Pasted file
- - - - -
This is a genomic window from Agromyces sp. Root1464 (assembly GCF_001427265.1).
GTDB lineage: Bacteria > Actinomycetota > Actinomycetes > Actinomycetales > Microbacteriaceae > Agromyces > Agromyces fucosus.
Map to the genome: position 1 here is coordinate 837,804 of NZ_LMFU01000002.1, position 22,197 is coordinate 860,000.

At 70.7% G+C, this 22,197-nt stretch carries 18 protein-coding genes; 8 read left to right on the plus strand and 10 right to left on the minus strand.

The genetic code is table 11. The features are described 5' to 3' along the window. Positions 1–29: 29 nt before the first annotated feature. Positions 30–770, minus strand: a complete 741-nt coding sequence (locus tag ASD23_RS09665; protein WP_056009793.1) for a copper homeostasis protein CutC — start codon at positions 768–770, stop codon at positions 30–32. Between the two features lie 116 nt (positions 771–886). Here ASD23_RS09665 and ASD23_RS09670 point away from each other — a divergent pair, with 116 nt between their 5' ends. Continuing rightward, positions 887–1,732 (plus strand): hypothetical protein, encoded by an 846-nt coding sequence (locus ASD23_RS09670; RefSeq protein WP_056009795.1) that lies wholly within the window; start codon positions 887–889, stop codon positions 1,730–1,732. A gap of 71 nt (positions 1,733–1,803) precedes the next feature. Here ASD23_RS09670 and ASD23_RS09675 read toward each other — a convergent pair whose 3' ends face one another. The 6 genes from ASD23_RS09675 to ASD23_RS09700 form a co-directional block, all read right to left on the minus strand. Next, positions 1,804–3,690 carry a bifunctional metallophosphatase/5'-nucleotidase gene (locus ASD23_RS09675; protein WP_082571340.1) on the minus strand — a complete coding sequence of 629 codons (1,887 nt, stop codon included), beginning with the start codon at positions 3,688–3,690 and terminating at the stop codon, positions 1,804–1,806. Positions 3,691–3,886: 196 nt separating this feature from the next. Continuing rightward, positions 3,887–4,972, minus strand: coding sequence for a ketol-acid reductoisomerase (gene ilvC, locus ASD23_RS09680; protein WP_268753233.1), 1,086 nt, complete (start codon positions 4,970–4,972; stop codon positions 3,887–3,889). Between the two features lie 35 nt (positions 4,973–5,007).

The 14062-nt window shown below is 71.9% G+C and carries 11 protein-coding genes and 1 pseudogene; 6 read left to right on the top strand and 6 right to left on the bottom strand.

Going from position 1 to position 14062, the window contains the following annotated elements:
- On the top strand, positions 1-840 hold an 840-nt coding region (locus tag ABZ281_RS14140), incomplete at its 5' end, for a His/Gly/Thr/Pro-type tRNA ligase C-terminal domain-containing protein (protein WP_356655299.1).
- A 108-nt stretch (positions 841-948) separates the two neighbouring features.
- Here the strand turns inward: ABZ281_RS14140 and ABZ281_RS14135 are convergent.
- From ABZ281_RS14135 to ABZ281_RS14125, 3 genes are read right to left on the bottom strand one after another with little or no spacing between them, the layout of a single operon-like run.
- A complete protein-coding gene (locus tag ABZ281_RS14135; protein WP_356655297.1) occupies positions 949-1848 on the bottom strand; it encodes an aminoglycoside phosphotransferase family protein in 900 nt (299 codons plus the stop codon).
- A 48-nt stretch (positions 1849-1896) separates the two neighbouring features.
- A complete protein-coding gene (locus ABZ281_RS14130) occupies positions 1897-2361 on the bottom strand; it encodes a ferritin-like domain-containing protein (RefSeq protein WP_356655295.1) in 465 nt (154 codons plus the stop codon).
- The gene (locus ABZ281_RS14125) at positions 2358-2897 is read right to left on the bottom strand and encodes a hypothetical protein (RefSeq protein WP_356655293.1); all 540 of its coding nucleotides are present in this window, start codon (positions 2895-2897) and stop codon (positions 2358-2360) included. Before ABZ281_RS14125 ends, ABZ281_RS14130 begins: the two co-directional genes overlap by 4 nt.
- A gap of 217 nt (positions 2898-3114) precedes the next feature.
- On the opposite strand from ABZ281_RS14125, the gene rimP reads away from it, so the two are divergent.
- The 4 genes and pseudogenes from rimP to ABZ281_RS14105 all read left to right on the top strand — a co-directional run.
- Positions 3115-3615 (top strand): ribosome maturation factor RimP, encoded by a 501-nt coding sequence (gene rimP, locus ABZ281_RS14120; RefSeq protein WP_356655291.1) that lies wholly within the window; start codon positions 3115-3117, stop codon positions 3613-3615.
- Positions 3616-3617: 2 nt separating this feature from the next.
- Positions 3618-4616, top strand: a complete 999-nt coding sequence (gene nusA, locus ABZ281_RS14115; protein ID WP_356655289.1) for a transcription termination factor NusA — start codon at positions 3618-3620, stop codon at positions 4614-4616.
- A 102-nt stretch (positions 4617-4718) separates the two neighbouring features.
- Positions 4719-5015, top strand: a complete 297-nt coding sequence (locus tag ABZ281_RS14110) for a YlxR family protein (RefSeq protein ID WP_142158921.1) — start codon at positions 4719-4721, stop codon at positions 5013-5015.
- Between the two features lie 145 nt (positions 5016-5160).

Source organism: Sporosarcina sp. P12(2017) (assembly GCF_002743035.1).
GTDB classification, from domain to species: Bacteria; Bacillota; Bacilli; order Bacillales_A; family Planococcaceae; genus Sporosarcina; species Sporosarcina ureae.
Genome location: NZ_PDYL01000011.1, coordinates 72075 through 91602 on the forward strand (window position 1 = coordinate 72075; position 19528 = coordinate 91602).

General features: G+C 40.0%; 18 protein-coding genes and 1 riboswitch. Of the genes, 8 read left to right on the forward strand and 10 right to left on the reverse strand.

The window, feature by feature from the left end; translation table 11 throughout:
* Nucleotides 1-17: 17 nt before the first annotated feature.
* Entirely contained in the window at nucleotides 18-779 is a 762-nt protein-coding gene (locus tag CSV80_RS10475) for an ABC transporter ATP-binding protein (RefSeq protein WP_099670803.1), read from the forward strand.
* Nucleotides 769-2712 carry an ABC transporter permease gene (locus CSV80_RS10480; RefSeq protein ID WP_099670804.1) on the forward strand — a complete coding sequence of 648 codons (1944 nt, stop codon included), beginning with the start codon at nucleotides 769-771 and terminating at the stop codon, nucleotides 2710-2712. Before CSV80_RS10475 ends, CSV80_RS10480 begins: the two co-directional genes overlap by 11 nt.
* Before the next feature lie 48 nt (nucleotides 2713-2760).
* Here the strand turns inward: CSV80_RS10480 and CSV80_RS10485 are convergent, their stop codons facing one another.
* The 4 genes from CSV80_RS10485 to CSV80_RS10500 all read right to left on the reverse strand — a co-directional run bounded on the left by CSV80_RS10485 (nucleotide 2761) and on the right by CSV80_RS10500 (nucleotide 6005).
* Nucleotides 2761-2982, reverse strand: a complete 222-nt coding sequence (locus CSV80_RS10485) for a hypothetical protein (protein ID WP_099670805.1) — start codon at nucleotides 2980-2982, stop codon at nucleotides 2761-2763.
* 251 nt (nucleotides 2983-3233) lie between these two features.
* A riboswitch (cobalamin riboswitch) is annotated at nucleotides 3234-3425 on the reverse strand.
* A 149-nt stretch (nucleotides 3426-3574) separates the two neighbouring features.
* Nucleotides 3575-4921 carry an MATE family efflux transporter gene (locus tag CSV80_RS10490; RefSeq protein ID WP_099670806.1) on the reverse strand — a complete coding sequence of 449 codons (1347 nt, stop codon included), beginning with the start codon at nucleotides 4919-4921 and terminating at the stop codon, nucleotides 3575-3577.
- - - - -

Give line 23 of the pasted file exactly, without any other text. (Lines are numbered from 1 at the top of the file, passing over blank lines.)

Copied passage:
- Positions 4719-5015, top strand: a complete 297-nt coding sequence (locus tag ABZ281_RS14110) for a YlxR family protein (RefSeq protein ID WP_142158921.1) — start codon at positions 4719-4721, stop codon at positions 5013-5015.